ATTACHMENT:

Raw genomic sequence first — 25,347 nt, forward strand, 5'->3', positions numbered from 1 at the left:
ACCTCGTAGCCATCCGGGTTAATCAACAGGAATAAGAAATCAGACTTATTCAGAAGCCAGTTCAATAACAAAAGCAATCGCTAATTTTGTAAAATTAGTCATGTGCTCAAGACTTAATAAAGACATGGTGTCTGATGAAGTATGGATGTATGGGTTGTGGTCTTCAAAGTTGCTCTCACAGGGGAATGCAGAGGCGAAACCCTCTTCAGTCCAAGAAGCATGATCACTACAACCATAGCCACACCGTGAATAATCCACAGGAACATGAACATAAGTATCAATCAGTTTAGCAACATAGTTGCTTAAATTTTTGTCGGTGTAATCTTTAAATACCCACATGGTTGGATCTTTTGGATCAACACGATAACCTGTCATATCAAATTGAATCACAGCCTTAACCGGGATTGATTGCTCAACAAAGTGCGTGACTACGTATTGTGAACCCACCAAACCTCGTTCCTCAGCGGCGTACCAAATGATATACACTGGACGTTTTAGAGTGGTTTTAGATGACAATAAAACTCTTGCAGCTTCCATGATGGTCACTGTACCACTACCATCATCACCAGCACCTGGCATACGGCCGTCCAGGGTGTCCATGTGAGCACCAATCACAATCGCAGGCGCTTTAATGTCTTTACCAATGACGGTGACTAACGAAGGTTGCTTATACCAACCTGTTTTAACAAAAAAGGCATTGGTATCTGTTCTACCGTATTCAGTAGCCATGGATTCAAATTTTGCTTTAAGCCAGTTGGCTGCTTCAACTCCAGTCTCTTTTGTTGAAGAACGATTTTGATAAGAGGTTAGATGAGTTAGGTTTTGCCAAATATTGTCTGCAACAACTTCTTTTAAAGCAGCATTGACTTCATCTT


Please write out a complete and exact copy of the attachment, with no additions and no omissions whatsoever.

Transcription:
Raw genomic sequence first — 25,347 nt, forward strand, 5'->3', positions numbered from 1 at the left:
ACCTCGTAGCCATCCGGGTTAATCAACAGGAATAAGAAATCAGACTTATTCAGAAGCCAGTTCAATAACAAAAGCAATCGCTAATTTTGTAAAATTAGTCATGTGCTCAAGACTTAATAAAGACATGGTGTCTGATGAAGTATGGATGTATGGGTTGTGGTCTTCAAAGTTGCTCTCACAGGGGAATGCAGAGGCGAAACCCTCTTCAGTCCAAGAAGCATGATCACTACAACCATAGCCACACCGTGAATAATCCACAGGAACATGAACATAAGTATCAATCAGTTTAGCAACATAGTTGCTTAAATTTTTGTCGGTGTAATCTTTAAATACCCACATGGTTGGATCTTTTGGATCAACACGATAACCTGTCATATCAAATTGAATCACAGCCTTAACCGGGATTGATTGCTCAACAAAGTGCGTGACTACGTATTGTGAACCCACCAAACCTCGTTCCTCAGCGGCGTACCAAATGATATACACTGGACGTTTTAGAGTGGTTTTAGATGACAATAAAACTCTTGCAGCTTCCATGATGGTCACTGTACCACTACCATCATCACCAGCACCTGGCATACGGCCGTCCAGGGTGTCCATGTGAGCACCAATCACAATCGCAGGCGCTTTAATGTCTTTACCAATGACGGTGACTAACGAAGGTTGCTTATACCAACCTGTTTTAACAAAAAAGGCATTGGTATCTGTTCTACCGTATTCAGTAGCCATGGATTCAAATTTTGCTTTAAGCCAGTTGGCTGCTTCAACTCCAGTCTCTTTTGTTGAAGAACGATTTTGATAAGAGGTTAGATGAGTTAGGTTTTGCCAAATATTGTCTGCAACAACTTCTTTTAAAGCAGCATTGACTTCATCTT